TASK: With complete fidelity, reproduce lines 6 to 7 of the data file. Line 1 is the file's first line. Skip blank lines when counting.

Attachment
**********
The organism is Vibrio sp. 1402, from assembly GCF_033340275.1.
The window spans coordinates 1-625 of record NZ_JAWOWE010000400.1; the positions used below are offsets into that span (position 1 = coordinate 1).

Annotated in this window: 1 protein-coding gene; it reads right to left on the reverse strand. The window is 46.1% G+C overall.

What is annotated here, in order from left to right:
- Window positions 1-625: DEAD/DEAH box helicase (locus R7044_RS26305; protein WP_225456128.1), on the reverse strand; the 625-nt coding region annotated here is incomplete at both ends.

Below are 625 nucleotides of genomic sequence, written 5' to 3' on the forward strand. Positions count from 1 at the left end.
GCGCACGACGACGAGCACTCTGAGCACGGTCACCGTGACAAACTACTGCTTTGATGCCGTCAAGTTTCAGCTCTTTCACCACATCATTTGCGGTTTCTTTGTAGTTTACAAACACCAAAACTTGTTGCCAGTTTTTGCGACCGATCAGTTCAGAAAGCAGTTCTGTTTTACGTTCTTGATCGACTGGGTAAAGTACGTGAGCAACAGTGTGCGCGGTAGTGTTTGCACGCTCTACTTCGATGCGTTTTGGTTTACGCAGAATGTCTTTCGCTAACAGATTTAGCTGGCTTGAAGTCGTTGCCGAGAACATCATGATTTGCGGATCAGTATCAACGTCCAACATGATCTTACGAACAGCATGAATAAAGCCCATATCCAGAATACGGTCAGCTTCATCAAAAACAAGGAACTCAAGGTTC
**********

Below are 625 nucleotides of genomic sequence, written 5' to 3' on the forward strand. Positions count from 1 at the left end.
GCGCACGACGACGAGCACTCTGAGCACGGTCACCGTGACAAACTACTGCTTTGATGCCGTCAAGTTTCAGCTCTTTCACCACATCATTTGCGGTTTCTTTGTAGTTTACAAACACCAAAACTTGTTGCCAGTTTTTGCGACCGATCAGTTCAGAAAGCAGTTCTGTTTTACGTTCTTGATCGACTGGGTAAAGTACGTGAGCAACAGTGTGCGCGGTAGTGTTTGCACGCTCTACTTCGATGCGTTTTGGTTTACGCAGAATGTCTTTCGCTAACAGATTTAGCTGGCTTGAAGTCGTTGCCGAGAACATCATGATTTGCGGATCAGTATCAACGTCCAACATGATCTTACGAACAGCATGAATAAAGCCCATATCCAGAATACGGTCAGCTTCATCAAAAACAAGGAACTCAAGGTTC